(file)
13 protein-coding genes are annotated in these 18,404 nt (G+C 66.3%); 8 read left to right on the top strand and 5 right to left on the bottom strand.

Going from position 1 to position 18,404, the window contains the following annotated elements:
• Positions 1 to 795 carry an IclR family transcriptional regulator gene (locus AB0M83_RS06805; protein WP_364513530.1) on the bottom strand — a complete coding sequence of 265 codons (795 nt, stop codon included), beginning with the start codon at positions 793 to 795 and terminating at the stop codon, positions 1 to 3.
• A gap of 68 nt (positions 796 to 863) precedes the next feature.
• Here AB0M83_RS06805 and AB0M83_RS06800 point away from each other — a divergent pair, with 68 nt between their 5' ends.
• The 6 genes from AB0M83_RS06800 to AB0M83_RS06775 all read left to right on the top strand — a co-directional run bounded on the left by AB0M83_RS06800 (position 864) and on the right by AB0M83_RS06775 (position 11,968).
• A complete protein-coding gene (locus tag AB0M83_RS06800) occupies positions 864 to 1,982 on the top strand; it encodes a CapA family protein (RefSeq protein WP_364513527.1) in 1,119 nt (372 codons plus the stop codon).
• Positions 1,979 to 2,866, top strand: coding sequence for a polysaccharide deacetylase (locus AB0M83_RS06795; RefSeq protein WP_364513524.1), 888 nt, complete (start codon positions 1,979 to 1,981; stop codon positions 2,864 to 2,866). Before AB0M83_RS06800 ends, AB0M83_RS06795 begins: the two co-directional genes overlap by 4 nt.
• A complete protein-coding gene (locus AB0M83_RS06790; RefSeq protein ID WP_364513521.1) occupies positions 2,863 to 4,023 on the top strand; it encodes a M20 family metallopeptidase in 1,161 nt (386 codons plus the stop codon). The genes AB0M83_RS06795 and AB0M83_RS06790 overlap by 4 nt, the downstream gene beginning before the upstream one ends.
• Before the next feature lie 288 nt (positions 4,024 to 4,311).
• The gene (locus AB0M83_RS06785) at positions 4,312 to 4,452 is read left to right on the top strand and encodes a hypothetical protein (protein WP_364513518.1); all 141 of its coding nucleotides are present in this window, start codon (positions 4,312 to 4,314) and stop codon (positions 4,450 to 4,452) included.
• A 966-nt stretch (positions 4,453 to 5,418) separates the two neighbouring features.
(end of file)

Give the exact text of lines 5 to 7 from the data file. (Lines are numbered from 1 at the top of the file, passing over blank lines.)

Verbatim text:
• Here AB0M83_RS06805 and AB0M83_RS06800 point away from each other — a divergent pair, with 68 nt between their 5' ends.
• The 6 genes from AB0M83_RS06800 to AB0M83_RS06775 all read left to right on the top strand — a co-directional run bounded on the left by AB0M83_RS06800 (position 864) and on the right by AB0M83_RS06775 (position 11,968).
• A complete protein-coding gene (locus tag AB0M83_RS06800) occupies positions 864 to 1,982 on the top strand; it encodes a CapA family protein (RefSeq protein WP_364513527.1) in 1,119 nt (372 codons plus the stop codon).